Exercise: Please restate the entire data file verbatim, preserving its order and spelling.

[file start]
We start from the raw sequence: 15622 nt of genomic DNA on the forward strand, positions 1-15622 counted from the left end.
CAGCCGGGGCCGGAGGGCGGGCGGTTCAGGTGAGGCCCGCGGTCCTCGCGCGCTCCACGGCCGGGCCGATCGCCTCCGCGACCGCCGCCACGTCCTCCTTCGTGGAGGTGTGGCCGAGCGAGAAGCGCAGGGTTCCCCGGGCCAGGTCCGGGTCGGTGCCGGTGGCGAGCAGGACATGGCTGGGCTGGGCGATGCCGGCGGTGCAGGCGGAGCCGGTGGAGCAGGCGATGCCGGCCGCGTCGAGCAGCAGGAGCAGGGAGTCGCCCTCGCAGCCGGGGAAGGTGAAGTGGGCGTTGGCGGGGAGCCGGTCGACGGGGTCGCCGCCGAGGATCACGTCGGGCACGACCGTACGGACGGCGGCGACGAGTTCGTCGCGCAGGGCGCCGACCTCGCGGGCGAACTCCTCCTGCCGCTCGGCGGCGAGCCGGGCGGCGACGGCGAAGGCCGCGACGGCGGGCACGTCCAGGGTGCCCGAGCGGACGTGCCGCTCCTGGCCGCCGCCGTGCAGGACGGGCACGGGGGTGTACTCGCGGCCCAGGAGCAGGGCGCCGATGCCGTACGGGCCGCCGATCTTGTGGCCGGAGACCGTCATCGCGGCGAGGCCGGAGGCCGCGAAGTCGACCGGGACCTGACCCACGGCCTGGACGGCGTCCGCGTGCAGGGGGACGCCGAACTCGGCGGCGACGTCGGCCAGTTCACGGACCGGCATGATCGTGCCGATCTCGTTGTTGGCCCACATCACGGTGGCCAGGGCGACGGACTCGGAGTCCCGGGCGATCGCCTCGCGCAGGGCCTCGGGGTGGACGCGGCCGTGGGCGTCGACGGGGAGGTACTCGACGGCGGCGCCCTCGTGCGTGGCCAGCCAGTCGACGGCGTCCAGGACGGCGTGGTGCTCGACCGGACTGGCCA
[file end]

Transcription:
We start from the raw sequence: 15622 nt of genomic DNA on the forward strand, positions 1-15622 counted from the left end.
CAGCCGGGGCCGGAGGGCGGGCGGTTCAGGTGAGGCCCGCGGTCCTCGCGCGCTCCACGGCCGGGCCGATCGCCTCCGCGACCGCCGCCACGTCCTCCTTCGTGGAGGTGTGGCCGAGCGAGAAGCGCAGGGTTCCCCGGGCCAGGTCCGGGTCGGTGCCGGTGGCGAGCAGGACATGGCTGGGCTGGGCGATGCCGGCGGTGCAGGCGGAGCCGGTGGAGCAGGCGATGCCGGCCGCGTCGAGCAGCAGGAGCAGGGAGTCGCCCTCGCAGCCGGGGAAGGTGAAGTGGGCGTTGGCGGGGAGCCGGTCGACGGGGTCGCCGCCGAGGATCACGTCGGGCACGACCGTACGGACGGCGGCGACGAGTTCGTCGCGCAGGGCGCCGACCTCGCGGGCGAACTCCTCCTGCCGCTCGGCGGCGAGCCGGGCGGCGACGGCGAAGGCCGCGACGGCGGGCACGTCCAGGGTGCCCGAGCGGACGTGCCGCTCCTGGCCGCCGCCGTGCAGGACGGGCACGGGGGTGTACTCGCGGCCCAGGAGCAGGGCGCCGATGCCGTACGGGCCGCCGATCTTGTGGCCGGAGACCGTCATCGCGGCGAGGCCGGAGGCCGCGAAGTCGACCGGGACCTGACCCACGGCCTGGACGGCGTCCGCGTGCAGGGGGACGCCGAACTCGGCGGCGACGTCGGCCAGTTCACGGACCGGCATGATCGTGCCGATCTCGTTGTTGGCCCACATCACGGTGGCCAGGGCGACGGACTCGGAGTCCCGGGCGATCGCCTCGCGCAGGGCCTCGGGGTGGACGCGGCCGTGGGCGTCGACGGGGAGGTACTCGACGGCGGCGCCCTCGTGCGTGGCCAGCCAGTCGACGGCGTCCAGGACGGCGTGGTGCTCGACCGGACTGGCCA